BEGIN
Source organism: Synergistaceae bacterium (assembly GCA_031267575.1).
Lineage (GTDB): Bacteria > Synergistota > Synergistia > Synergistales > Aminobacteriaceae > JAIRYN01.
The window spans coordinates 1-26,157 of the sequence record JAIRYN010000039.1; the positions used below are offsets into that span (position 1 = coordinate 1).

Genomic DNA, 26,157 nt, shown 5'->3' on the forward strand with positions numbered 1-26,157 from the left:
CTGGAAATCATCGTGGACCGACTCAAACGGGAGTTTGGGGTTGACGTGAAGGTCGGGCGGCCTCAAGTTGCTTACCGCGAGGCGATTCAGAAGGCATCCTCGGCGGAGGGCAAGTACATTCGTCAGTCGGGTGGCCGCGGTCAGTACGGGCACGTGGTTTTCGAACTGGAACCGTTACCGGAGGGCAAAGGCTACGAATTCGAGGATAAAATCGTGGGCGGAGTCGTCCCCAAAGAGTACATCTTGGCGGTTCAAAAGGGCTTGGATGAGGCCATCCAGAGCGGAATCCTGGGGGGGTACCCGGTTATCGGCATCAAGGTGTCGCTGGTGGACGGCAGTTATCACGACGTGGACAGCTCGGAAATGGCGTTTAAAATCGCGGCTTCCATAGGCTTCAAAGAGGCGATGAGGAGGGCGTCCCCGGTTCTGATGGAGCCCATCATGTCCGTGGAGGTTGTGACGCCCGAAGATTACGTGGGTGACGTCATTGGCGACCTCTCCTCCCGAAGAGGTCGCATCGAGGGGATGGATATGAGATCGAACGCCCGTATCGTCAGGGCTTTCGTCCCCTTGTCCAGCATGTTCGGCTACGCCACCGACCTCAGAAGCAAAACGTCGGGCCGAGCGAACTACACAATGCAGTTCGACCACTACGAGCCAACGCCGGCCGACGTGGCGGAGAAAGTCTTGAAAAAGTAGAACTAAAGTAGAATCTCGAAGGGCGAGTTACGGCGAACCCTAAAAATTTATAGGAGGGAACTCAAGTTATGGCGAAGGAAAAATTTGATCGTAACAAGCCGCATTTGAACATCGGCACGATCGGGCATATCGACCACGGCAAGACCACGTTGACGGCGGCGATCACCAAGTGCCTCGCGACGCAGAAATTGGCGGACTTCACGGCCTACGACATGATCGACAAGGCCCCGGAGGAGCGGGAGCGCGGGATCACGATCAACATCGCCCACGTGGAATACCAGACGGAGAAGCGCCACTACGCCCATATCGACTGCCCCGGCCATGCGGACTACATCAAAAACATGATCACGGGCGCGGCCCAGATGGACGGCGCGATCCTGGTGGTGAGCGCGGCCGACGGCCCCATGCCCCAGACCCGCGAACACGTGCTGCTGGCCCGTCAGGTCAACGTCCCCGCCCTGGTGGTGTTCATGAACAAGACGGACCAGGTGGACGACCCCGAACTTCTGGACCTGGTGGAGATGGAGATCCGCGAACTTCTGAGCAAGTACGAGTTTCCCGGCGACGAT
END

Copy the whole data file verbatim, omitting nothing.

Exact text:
Source organism: Synergistaceae bacterium (assembly GCA_031267575.1).
Lineage (GTDB): Bacteria > Synergistota > Synergistia > Synergistales > Aminobacteriaceae > JAIRYN01.
The window spans coordinates 1-26,157 of the sequence record JAIRYN010000039.1; the positions used below are offsets into that span (position 1 = coordinate 1).

Genomic DNA, 26,157 nt, shown 5'->3' on the forward strand with positions numbered 1-26,157 from the left:
CTGGAAATCATCGTGGACCGACTCAAACGGGAGTTTGGGGTTGACGTGAAGGTCGGGCGGCCTCAAGTTGCTTACCGCGAGGCGATTCAGAAGGCATCCTCGGCGGAGGGCAAGTACATTCGTCAGTCGGGTGGCCGCGGTCAGTACGGGCACGTGGTTTTCGAACTGGAACCGTTACCGGAGGGCAAAGGCTACGAATTCGAGGATAAAATCGTGGGCGGAGTCGTCCCCAAAGAGTACATCTTGGCGGTTCAAAAGGGCTTGGATGAGGCCATCCAGAGCGGAATCCTGGGGGGGTACCCGGTTATCGGCATCAAGGTGTCGCTGGTGGACGGCAGTTATCACGACGTGGACAGCTCGGAAATGGCGTTTAAAATCGCGGCTTCCATAGGCTTCAAAGAGGCGATGAGGAGGGCGTCCCCGGTTCTGATGGAGCCCATCATGTCCGTGGAGGTTGTGACGCCCGAAGATTACGTGGGTGACGTCATTGGCGACCTCTCCTCCCGAAGAGGTCGCATCGAGGGGATGGATATGAGATCGAACGCCCGTATCGTCAGGGCTTTCGTCCCCTTGTCCAGCATGTTCGGCTACGCCACCGACCTCAGAAGCAAAACGTCGGGCCGAGCGAACTACACAATGCAGTTCGACCACTACGAGCCAACGCCGGCCGACGTGGCGGAGAAAGTCTTGAAAAAGTAGAACTAAAGTAGAATCTCGAAGGGCGAGTTACGGCGAACCCTAAAAATTTATAGGAGGGAACTCAAGTTATGGCGAAGGAAAAATTTGATCGTAACAAGCCGCATTTGAACATCGGCACGATCGGGCATATCGACCACGGCAAGACCACGTTGACGGCGGCGATCACCAAGTGCCTCGCGACGCAGAAATTGGCGGACTTCACGGCCTACGACATGATCGACAAGGCCCCGGAGGAGCGGGAGCGCGGGATCACGATCAACATCGCCCACGTGGAATACCAGACGGAGAAGCGCCACTACGCCCATATCGACTGCCCCGGCCATGCGGACTACATCAAAAACATGATCACGGGCGCGGCCCAGATGGACGGCGCGATCCTGGTGGTGAGCGCGGCCGACGGCCCCATGCCCCAGACCCGCGAACACGTGCTGCTGGCCCGTCAGGTCAACGTCCCCGCCCTGGTGGTGTTCATGAACAAGACGGACCAGGTGGACGACCCCGAACTTCTGGACCTGGTGGAGATGGAGATCCGCGAACTTCTGAGCAAGTACGAGTTTCCCGGCGACGAT